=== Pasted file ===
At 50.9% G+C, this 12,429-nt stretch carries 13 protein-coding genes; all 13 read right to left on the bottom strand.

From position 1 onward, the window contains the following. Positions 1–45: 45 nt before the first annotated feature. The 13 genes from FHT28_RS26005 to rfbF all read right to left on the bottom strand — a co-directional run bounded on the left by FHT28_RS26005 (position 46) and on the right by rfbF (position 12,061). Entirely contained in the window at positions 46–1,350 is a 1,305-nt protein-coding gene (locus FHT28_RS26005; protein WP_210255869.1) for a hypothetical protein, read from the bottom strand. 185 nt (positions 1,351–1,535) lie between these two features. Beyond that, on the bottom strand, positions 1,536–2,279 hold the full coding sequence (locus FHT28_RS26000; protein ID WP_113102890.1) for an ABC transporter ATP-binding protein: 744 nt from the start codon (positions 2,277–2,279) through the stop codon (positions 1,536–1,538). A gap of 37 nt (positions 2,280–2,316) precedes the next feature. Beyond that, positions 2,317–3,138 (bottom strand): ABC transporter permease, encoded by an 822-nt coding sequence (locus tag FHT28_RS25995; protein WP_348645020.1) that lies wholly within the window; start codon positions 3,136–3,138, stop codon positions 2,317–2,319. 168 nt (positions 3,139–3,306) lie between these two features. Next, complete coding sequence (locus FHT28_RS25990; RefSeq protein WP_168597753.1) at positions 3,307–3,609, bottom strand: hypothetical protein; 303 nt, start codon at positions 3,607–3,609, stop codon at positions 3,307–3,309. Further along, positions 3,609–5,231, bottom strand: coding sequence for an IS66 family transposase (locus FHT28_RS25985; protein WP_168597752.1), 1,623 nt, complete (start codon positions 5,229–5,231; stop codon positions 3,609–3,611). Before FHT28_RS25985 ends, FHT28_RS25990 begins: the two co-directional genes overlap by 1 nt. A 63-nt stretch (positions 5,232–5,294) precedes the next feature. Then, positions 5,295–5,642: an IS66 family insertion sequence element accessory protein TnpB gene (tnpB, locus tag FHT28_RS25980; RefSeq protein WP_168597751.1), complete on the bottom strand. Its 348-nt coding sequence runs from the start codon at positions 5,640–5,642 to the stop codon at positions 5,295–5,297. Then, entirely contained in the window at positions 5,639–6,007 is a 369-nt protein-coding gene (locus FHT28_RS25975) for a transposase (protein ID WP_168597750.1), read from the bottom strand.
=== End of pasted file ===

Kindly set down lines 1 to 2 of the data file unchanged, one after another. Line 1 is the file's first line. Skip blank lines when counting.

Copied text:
At 50.9% G+C, this 12,429-nt stretch carries 13 protein-coding genes; all 13 read right to left on the bottom strand.

From position 1 onward, the window contains the following. Positions 1–45: 45 nt before the first annotated feature. The 13 genes from FHT28_RS26005 to rfbF all read right to left on the bottom strand — a co-directional run bounded on the left by FHT28_RS26005 (position 46) and on the right by rfbF (position 12,061). Entirely contained in the window at positions 46–1,350 is a 1,305-nt protein-coding gene (locus FHT28_RS26005; protein WP_210255869.1) for a hypothetical protein, read from the bottom strand. 185 nt (positions 1,351–1,535) lie between these two features. Beyond that, on the bottom strand, positions 1,536–2,279 hold the full coding sequence (locus FHT28_RS26000; protein ID WP_113102890.1) for an ABC transporter ATP-binding protein: 744 nt from the start codon (positions 2,277–2,279) through the stop codon (positions 1,536–1,538). A gap of 37 nt (positions 2,280–2,316) precedes the next feature. Beyond that, positions 2,317–3,138 (bottom strand): ABC transporter permease, encoded by an 822-nt coding sequence (locus tag FHT28_RS25995; protein WP_348645020.1) that lies wholly within the window; start codon positions 3,136–3,138, stop codon positions 2,317–2,319. 168 nt (positions 3,139–3,306) lie between these two features. Next, complete coding sequence (locus FHT28_RS25990; RefSeq protein WP_168597753.1) at positions 3,307–3,609, bottom strand: hypothetical protein; 303 nt, start codon at positions 3,607–3,609, stop codon at positions 3,307–3,309. Further along, positions 3,609–5,231, bottom strand: coding sequence for an IS66 family transposase (locus FHT28_RS25985; protein WP_168597752.1), 1,623 nt, complete (start codon positions 5,229–5,231; stop codon positions 3,609–3,611). Before FHT28_RS25985 ends, FHT28_RS25990 begins: the two co-directional genes overlap by 1 nt. A 63-nt stretch (positions 5,232–5,294) precedes the next feature. Then, positions 5,295–5,642: an IS66 family insertion sequence element accessory protein TnpB gene (tnpB, locus tag FHT28_RS25980; RefSeq protein WP_168597751.1), complete on the bottom strand. Its 348-nt coding sequence runs from the start codon at positions 5,640–5,642 to the stop codon at positions 5,295–5,297. Then, entirely contained in the window at positions 5,639–6,007 is a 369-nt protein-coding gene (locus FHT28_RS25975) for a transposase (protein ID WP_168597750.1), read from the bottom strand.